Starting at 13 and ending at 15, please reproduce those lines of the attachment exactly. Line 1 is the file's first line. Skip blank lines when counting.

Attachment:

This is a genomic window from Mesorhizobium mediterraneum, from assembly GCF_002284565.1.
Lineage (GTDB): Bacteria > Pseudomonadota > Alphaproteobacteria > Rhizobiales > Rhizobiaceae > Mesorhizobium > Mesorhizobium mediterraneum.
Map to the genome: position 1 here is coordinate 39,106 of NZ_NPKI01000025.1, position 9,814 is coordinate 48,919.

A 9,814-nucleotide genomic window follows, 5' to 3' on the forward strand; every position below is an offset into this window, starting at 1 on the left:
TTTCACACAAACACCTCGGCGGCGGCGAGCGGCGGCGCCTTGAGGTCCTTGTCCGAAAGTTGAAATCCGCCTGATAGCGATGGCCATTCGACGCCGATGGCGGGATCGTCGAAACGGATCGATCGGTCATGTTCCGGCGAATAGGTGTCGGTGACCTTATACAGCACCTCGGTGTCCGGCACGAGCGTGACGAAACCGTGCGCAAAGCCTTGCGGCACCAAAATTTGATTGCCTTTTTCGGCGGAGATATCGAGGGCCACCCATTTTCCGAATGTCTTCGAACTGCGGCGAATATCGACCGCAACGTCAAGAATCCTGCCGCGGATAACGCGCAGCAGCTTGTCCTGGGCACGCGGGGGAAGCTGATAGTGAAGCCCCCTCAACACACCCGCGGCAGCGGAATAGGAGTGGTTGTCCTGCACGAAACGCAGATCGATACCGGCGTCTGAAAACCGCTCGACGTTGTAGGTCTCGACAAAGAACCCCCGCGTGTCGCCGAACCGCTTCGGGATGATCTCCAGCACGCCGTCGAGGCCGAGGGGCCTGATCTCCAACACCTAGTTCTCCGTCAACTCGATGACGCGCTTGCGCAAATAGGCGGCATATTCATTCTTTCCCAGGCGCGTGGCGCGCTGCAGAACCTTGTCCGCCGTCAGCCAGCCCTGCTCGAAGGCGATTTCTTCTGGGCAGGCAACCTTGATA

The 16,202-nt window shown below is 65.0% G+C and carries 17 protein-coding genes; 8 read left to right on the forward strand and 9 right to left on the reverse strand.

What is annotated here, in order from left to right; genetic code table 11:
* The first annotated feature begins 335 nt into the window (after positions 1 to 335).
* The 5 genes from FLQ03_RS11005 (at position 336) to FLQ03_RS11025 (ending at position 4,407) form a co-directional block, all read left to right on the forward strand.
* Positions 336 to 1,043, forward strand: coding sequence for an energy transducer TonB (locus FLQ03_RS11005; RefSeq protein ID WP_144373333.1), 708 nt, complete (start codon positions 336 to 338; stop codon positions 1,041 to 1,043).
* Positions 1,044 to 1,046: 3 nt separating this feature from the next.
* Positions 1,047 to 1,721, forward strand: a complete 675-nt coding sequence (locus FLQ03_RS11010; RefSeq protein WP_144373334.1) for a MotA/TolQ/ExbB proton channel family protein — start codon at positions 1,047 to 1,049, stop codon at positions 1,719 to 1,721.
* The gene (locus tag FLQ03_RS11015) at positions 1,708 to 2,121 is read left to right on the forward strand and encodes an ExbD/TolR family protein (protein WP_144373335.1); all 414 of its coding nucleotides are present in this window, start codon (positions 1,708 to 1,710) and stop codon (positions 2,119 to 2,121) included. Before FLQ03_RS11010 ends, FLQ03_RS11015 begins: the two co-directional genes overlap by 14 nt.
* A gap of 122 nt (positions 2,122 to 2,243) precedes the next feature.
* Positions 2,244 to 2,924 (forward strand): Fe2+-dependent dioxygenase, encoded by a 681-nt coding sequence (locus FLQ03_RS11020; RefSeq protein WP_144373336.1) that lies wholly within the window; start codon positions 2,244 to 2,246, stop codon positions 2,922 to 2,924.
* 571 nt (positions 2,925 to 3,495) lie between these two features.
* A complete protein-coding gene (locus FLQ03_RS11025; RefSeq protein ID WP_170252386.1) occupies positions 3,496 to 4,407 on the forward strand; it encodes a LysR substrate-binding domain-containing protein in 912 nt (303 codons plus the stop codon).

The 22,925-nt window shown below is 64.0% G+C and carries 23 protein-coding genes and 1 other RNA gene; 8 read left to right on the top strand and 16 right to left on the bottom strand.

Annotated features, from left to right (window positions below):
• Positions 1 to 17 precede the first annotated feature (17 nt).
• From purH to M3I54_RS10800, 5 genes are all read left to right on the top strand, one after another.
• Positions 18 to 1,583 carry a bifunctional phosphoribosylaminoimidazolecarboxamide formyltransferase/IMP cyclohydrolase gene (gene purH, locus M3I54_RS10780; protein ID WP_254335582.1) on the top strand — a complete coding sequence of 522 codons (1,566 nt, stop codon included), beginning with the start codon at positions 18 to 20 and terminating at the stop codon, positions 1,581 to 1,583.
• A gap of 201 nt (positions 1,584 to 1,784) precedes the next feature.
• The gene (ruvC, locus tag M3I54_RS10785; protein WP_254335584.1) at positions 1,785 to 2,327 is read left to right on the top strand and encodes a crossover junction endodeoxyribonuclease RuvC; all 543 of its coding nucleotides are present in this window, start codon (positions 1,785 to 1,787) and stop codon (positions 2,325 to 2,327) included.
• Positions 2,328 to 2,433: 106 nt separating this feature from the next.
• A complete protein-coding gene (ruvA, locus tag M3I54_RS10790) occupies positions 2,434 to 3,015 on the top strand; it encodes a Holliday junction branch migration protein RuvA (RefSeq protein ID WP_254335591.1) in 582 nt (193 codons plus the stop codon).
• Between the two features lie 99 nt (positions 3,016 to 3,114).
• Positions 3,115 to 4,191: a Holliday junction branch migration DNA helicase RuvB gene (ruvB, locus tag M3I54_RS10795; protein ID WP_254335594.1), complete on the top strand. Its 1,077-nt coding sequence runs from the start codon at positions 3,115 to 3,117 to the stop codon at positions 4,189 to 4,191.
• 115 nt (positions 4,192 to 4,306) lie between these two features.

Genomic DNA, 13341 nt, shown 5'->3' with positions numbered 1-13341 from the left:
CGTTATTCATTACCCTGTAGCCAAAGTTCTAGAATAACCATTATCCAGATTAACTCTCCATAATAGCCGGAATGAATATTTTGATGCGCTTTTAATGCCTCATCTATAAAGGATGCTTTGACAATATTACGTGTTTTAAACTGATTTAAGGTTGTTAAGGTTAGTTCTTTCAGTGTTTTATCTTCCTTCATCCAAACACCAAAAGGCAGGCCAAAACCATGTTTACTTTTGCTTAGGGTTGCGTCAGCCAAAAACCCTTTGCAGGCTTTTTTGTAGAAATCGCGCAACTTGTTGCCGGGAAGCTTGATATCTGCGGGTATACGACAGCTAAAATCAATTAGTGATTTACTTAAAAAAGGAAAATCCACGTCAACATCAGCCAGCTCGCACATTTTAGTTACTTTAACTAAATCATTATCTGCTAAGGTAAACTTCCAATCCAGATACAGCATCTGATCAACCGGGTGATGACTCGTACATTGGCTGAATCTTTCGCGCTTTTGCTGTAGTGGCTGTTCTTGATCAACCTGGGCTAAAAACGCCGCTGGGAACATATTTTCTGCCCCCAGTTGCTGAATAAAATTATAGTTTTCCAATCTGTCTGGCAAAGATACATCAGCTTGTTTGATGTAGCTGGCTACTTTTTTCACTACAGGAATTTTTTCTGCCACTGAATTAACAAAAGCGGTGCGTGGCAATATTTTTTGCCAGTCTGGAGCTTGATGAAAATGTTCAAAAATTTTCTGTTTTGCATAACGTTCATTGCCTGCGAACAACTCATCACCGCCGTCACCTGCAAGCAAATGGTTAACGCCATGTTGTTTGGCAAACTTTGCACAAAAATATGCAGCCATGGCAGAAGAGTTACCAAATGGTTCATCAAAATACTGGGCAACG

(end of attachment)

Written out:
* The gene (locus tag FLQ03_RS11015) at positions 1,708 to 2,121 is read left to right on the forward strand and encodes an ExbD/TolR family protein (protein WP_144373335.1); all 414 of its coding nucleotides are present in this window, start codon (positions 1,708 to 1,710) and stop codon (positions 2,119 to 2,121) included. Before FLQ03_RS11010 ends, FLQ03_RS11015 begins: the two co-directional genes overlap by 14 nt.
* A gap of 122 nt (positions 2,122 to 2,243) precedes the next feature.
* Positions 2,244 to 2,924 (forward strand): Fe2+-dependent dioxygenase, encoded by a 681-nt coding sequence (locus FLQ03_RS11020; RefSeq protein WP_144373336.1) that lies wholly within the window; start codon positions 2,244 to 2,246, stop codon positions 2,922 to 2,924.